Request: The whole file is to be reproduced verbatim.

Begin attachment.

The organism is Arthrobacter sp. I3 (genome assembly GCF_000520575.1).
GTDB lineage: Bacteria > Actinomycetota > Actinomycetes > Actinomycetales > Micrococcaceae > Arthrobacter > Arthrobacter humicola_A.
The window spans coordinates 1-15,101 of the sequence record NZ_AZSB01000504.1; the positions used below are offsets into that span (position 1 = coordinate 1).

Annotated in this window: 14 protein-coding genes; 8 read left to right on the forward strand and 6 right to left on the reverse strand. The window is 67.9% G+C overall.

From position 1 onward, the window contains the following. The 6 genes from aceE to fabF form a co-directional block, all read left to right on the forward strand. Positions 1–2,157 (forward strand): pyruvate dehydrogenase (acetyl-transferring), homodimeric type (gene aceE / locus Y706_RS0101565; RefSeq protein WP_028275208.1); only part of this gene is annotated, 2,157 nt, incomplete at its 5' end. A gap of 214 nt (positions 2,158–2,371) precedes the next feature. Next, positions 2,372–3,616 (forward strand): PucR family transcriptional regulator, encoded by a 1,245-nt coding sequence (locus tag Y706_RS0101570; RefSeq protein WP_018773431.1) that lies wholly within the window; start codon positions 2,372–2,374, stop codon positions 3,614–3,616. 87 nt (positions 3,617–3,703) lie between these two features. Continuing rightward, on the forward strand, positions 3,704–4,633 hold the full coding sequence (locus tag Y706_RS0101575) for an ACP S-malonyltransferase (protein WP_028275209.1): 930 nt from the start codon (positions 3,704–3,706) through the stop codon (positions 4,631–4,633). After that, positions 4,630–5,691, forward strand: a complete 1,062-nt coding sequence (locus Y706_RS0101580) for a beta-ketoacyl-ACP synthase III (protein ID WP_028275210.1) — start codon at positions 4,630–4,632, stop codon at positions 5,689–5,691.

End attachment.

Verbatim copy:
The organism is Arthrobacter sp. I3 (genome assembly GCF_000520575.1).
GTDB lineage: Bacteria > Actinomycetota > Actinomycetes > Actinomycetales > Micrococcaceae > Arthrobacter > Arthrobacter humicola_A.
The window spans coordinates 1-15,101 of the sequence record NZ_AZSB01000504.1; the positions used below are offsets into that span (position 1 = coordinate 1).

Annotated in this window: 14 protein-coding genes; 8 read left to right on the forward strand and 6 right to left on the reverse strand. The window is 67.9% G+C overall.

From position 1 onward, the window contains the following. The 6 genes from aceE to fabF form a co-directional block, all read left to right on the forward strand. Positions 1–2,157 (forward strand): pyruvate dehydrogenase (acetyl-transferring), homodimeric type (gene aceE / locus Y706_RS0101565; RefSeq protein WP_028275208.1); only part of this gene is annotated, 2,157 nt, incomplete at its 5' end. A gap of 214 nt (positions 2,158–2,371) precedes the next feature. Next, positions 2,372–3,616 (forward strand): PucR family transcriptional regulator, encoded by a 1,245-nt coding sequence (locus tag Y706_RS0101570; RefSeq protein WP_018773431.1) that lies wholly within the window; start codon positions 2,372–2,374, stop codon positions 3,614–3,616. 87 nt (positions 3,617–3,703) lie between these two features. Continuing rightward, on the forward strand, positions 3,704–4,633 hold the full coding sequence (locus tag Y706_RS0101575) for an ACP S-malonyltransferase (protein WP_028275209.1): 930 nt from the start codon (positions 3,704–3,706) through the stop codon (positions 4,631–4,633). After that, positions 4,630–5,691, forward strand: a complete 1,062-nt coding sequence (locus Y706_RS0101580) for a beta-ketoacyl-ACP synthase III (protein ID WP_028275210.1) — start codon at positions 4,630–4,632, stop codon at positions 5,689–5,691.